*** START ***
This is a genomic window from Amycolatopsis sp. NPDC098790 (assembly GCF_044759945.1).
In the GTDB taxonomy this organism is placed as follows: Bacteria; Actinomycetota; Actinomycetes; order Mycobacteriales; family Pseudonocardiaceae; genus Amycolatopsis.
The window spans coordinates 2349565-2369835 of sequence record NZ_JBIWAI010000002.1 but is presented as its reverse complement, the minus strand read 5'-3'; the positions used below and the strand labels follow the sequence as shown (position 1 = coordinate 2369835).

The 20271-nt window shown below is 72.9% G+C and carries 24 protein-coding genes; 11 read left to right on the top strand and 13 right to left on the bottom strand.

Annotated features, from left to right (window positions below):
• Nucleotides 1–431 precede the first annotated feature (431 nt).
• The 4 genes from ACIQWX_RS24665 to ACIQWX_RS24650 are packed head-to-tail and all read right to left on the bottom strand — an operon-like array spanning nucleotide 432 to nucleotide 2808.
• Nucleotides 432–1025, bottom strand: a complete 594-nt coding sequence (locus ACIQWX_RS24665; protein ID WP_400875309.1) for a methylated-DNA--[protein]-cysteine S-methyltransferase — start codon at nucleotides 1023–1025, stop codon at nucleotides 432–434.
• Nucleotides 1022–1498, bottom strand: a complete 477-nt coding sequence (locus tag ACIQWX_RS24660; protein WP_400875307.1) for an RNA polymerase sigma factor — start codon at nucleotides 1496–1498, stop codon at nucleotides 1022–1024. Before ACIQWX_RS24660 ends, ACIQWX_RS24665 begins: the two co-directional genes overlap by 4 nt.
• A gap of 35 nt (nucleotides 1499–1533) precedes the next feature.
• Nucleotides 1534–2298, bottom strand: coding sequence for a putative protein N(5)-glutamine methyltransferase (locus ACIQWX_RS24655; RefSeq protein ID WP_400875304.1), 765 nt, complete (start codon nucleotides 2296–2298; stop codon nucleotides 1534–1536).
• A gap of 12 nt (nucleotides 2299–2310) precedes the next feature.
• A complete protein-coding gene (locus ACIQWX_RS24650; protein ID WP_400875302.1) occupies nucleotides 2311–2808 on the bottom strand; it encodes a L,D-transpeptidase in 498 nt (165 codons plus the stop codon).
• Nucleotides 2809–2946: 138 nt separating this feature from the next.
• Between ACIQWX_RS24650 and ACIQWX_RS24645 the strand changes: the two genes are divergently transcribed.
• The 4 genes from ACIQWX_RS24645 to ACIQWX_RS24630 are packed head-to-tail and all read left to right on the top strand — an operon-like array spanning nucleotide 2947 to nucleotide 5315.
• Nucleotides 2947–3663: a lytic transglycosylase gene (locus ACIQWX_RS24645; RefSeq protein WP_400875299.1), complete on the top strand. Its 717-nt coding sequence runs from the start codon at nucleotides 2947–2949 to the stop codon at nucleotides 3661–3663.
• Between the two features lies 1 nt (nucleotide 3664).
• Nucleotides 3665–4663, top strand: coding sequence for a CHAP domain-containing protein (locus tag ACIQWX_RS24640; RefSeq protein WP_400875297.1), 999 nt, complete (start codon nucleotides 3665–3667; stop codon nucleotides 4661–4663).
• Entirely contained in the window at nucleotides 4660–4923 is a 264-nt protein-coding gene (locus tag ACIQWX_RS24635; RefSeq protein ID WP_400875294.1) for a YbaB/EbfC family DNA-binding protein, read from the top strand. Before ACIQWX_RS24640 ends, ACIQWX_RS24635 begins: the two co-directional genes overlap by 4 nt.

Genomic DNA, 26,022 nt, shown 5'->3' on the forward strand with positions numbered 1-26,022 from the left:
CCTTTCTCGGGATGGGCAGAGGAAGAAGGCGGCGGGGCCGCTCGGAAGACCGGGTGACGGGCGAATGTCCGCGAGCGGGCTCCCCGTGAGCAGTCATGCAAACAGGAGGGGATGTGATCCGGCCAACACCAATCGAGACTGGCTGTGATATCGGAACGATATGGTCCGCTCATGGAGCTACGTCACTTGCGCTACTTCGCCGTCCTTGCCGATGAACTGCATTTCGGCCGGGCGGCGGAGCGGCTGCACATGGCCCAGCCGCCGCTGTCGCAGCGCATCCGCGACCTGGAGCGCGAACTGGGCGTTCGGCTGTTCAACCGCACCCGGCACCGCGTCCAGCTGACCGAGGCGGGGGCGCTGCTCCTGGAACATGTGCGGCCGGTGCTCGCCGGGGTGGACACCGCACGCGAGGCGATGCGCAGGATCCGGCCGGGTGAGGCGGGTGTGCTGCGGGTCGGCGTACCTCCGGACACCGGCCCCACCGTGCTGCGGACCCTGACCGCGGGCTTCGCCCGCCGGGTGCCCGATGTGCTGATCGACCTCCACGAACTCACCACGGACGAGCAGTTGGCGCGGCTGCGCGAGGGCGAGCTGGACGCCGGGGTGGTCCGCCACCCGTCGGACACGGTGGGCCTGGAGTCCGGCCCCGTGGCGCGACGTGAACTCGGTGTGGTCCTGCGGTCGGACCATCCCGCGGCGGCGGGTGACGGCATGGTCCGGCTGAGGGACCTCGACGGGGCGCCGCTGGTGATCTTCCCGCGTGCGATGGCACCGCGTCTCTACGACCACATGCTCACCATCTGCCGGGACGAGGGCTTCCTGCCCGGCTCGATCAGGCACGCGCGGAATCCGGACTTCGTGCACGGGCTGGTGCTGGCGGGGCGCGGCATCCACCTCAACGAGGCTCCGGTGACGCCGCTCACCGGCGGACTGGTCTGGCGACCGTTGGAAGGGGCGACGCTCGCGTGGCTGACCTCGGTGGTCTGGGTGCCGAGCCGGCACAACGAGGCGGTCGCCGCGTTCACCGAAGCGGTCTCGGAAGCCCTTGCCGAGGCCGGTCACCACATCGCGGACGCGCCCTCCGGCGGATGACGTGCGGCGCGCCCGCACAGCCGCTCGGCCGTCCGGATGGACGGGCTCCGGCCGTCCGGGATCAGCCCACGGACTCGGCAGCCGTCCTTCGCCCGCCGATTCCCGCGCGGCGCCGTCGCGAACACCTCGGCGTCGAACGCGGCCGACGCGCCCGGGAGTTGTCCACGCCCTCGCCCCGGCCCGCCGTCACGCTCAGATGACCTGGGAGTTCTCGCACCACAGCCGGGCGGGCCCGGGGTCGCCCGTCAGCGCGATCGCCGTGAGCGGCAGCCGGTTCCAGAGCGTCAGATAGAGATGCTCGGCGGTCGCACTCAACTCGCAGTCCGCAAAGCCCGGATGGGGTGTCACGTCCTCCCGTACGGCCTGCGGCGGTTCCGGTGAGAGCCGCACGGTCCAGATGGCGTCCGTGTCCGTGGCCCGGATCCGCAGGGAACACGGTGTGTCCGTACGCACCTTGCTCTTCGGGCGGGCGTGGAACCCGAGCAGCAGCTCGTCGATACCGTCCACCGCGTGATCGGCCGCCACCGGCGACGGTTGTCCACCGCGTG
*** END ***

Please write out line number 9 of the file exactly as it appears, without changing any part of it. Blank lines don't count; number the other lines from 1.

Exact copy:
• Nucleotides 1022–1498, bottom strand: a complete 477-nt coding sequence (locus tag ACIQWX_RS24660; protein WP_400875307.1) for an RNA polymerase sigma factor — start codon at nucleotides 1496–1498, stop codon at nucleotides 1022–1024. Before ACIQWX_RS24660 ends, ACIQWX_RS24665 begins: the two co-directional genes overlap by 4 nt.